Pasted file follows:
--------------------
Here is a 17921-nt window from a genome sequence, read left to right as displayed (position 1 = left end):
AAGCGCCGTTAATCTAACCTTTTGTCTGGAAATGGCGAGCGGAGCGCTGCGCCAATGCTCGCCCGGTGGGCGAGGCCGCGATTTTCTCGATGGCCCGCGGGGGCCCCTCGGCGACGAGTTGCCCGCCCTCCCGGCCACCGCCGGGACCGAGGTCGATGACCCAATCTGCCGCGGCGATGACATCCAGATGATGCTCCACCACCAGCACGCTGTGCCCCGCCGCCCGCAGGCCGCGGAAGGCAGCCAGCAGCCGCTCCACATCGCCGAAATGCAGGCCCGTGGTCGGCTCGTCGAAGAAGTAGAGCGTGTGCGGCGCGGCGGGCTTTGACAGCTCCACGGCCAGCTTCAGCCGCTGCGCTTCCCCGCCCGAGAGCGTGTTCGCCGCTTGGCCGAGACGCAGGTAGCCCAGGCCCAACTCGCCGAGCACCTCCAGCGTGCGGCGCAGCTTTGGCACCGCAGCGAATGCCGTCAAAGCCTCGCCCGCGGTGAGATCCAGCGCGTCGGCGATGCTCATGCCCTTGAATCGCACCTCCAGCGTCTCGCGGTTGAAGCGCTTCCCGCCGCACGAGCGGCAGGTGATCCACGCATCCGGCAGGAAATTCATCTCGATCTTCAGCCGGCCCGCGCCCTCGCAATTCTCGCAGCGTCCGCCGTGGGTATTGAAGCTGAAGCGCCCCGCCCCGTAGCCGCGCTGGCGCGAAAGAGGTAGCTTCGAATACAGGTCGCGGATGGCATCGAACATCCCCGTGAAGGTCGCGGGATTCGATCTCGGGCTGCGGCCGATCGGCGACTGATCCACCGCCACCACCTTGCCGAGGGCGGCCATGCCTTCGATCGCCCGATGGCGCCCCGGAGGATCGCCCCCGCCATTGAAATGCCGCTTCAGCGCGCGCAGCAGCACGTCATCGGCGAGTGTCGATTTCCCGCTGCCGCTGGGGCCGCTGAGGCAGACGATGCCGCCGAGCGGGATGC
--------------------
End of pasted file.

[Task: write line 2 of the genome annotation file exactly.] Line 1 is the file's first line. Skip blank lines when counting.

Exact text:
AAGCGCCGTTAATCTAACCTTTTGTCTGGAAATGGCGAGCGGAGCGCTGCGCCAATGCTCGCCCGGTGGGCGAGGCCGCGATTTTCTCGATGGCCCGCGGGGGCCCCTCGGCGACGAGTTGCCCGCCCTCCCGGCCACCGCCGGGACCGAGGTCGATGACCCAATCTGCCGCGGCGATGACATCCAGATGATGCTCCACCACCAGCACGCTGTGCCCCGCCGCCCGCAGGCCGCGGAAGGCAGCCAGCAGCCGCTCCACATCGCCGAAATGCAGGCCCGTGGTCGGCTCGTCGAAGAAGTAGAGCGTGTGCGGCGCGGCGGGCTTTGACAGCTCCACGGCCAGCTTCAGCCGCTGCGCTTCCCCGCCCGAGAGCGTGTTCGCCGCTTGGCCGAGACGCAGGTAGCCCAGGCCCAACTCGCCGAGCACCTCCAGCGTGCGGCGCAGCTTTGGCACCGCAGCGAATGCCGTCAAAGCCTCGCCCGCGGTGAGATCCAGCGCGTCGGCGATGCTCATGCCCTTGAATCGCACCTCCAGCGTCTCGCGGTTGAAGCGCTTCCCGCCGCACGAGCGGCAGGTGATCCACGCATCCGGCAGGAAATTCATCTCGATCTTCAGCCGGCCCGCGCCCTCGCAATTCTCGCAGCGTCCGCCGTGGGTATTGAAGCTGAAGCGCCCCGCCCCGTAGCCGCGCTGGCGCGAAAGAGGTAGCTTCGAATACAGGTCGCGGATGGCATCGAACATCCCCGTGAAGGTCGCGGGATTCGATCTCGGGCTGCGGCCGATCGGCGACTGATCCACCGCCACCACCTTGCCGAGGGCGGCCATGCCTTCGATCGCCCGATGGCGCCCCGGAGGATCGCCCCCGCCATTGAAATGCCGCTTCAGCGCGCGCAGCAGCACGTCATCGGCGAGTGTCGATTTCCCGCTGCCGCTGGGGCCGCTGAGGCAGACGATGCCGCCGAGCGGGATGC